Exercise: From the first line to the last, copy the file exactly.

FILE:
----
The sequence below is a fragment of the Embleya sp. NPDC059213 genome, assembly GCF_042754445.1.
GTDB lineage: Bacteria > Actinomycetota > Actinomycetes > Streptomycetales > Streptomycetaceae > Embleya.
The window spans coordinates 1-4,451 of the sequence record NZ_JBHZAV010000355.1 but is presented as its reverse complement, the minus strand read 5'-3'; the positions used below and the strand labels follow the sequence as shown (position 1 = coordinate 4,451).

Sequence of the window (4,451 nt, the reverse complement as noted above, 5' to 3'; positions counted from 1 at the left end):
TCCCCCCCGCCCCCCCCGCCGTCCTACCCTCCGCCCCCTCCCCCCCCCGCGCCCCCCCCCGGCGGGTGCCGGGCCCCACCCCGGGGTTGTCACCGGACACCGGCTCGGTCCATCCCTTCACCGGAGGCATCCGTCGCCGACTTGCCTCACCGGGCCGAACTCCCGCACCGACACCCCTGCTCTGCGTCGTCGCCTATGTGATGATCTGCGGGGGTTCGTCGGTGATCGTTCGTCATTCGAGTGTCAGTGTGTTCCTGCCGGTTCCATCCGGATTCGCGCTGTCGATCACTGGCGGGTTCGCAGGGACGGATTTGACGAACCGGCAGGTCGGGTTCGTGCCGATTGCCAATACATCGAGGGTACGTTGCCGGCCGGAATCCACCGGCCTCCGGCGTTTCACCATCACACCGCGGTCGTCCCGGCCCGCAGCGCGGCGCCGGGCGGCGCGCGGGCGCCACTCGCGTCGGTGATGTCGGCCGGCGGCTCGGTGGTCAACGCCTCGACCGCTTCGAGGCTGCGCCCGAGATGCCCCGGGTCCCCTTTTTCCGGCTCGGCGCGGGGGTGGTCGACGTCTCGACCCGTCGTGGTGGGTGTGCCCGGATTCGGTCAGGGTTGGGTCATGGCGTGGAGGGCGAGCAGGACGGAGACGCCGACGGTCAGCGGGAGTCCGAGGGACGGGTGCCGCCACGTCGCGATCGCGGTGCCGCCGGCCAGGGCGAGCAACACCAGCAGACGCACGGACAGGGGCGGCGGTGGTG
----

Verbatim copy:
The sequence below is a fragment of the Embleya sp. NPDC059213 genome, assembly GCF_042754445.1.
GTDB lineage: Bacteria > Actinomycetota > Actinomycetes > Streptomycetales > Streptomycetaceae > Embleya.
The window spans coordinates 1-4,451 of the sequence record NZ_JBHZAV010000355.1 but is presented as its reverse complement, the minus strand read 5'-3'; the positions used below and the strand labels follow the sequence as shown (position 1 = coordinate 4,451).

Sequence of the window (4,451 nt, the reverse complement as noted above, 5' to 3'; positions counted from 1 at the left end):
TCCCCCCCGCCCCCCCCGCCGTCCTACCCTCCGCCCCCTCCCCCCCCCGCGCCCCCCCCCGGCGGGTGCCGGGCCCCACCCCGGGGTTGTCACCGGACACCGGCTCGGTCCATCCCTTCACCGGAGGCATCCGTCGCCGACTTGCCTCACCGGGCCGAACTCCCGCACCGACACCCCTGCTCTGCGTCGTCGCCTATGTGATGATCTGCGGGGGTTCGTCGGTGATCGTTCGTCATTCGAGTGTCAGTGTGTTCCTGCCGGTTCCATCCGGATTCGCGCTGTCGATCACTGGCGGGTTCGCAGGGACGGATTTGACGAACCGGCAGGTCGGGTTCGTGCCGATTGCCAATACATCGAGGGTACGTTGCCGGCCGGAATCCACCGGCCTCCGGCGTTTCACCATCACACCGCGGTCGTCCCGGCCCGCAGCGCGGCGCCGGGCGGCGCGCGGGCGCCACTCGCGTCGGTGATGTCGGCCGGCGGCTCGGTGGTCAACGCCTCGACCGCTTCGAGGCTGCGCCCGAGATGCCCCGGGTCCCCTTTTTCCGGCTCGGCGCGGGGGTGGTCGACGTCTCGACCCGTCGTGGTGGGTGTGCCCGGATTCGGTCAGGGTTGGGTCATGGCGTGGAGGGCGAGCAGGACGGAGACGCCGACGGTCAGCGGGAGTCCGAGGGACGGGTGCCGCCACGTCGCGATCGCGGTGCCGCCGGCCAGGGCGAGCAACACCAGCAGACGCACGGACAGGGGCGGCGGTGGTG